Puerto Rico Needs to Return to Pro-Growth Measures

In 2006, Puerto Rico began an economic decline that continues to this day.

Stephen J. Entin from the Tax Foundation provides the details.

The U.S. used to offer its possessions like Puerto Rico favorable tax treatment to encourage economic growth and job creation. No longer. The Revenue Act of 1921 largely exempted possession-sourced income from federal tax. Section 936 was added to the code in the Tax Reform Act of 1976 to revise the taxation of income in U.S. possessions. According to the Senate Finance Committee report on the 1976 Act, the purpose of the provision was to “assist the U.S. possessions in obtaining employment producing investments by U.S. corporations.”

Section 936 continued the practice of making business income from the possessions largely exempt from federal income tax, but listed certain conditions. A U.S. firm would receive a tax credit on dividends received from its possessions subsidiary (repatriated earnings) equal to the U.S. tax otherwise due if the firm had, over the three years prior to the tax year, derived 80% of its income from the possession and at least 75% of the income was from a trade or active business. According to the GAO, from 1983 to 1993, about 99% of the affected income was from Puerto Rico.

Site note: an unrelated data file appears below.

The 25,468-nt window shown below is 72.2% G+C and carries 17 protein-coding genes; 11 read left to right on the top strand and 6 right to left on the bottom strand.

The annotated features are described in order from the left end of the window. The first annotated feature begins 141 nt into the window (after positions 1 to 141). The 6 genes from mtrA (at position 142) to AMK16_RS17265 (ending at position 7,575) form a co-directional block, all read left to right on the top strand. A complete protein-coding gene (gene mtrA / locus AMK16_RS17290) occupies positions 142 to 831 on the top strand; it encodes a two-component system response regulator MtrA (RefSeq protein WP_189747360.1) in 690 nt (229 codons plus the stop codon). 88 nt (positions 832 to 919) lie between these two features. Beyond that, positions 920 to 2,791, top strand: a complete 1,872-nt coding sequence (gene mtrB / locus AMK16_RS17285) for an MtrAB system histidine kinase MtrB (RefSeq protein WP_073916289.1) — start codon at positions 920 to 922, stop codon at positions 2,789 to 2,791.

The U.S. pharmaceutical industry in particular made use of the provision, creating tens of thousands of jobs on the island either directly, or through local suppliers, and by boosting island incomes and consumption.

The pharmaceutical industry based intellectual property on the island, as well as manufacturing operations, in what could be described as an early version of the modern “patent box” concept.

The Tax Reform Act of 1996 phased out section 936 over ten years, ending it completely in 2006, and with it went the dividend deduction. This made Puerto Rican subsidiaries of U.S. businesses subject to the same world-wide U.S. corporate income tax as other offshore subsidiaries of U.S. businesses. It ended the island’s favored tax status relative to any other global location.

In 2006, Puerto Rico began an economic decline that continues to this day.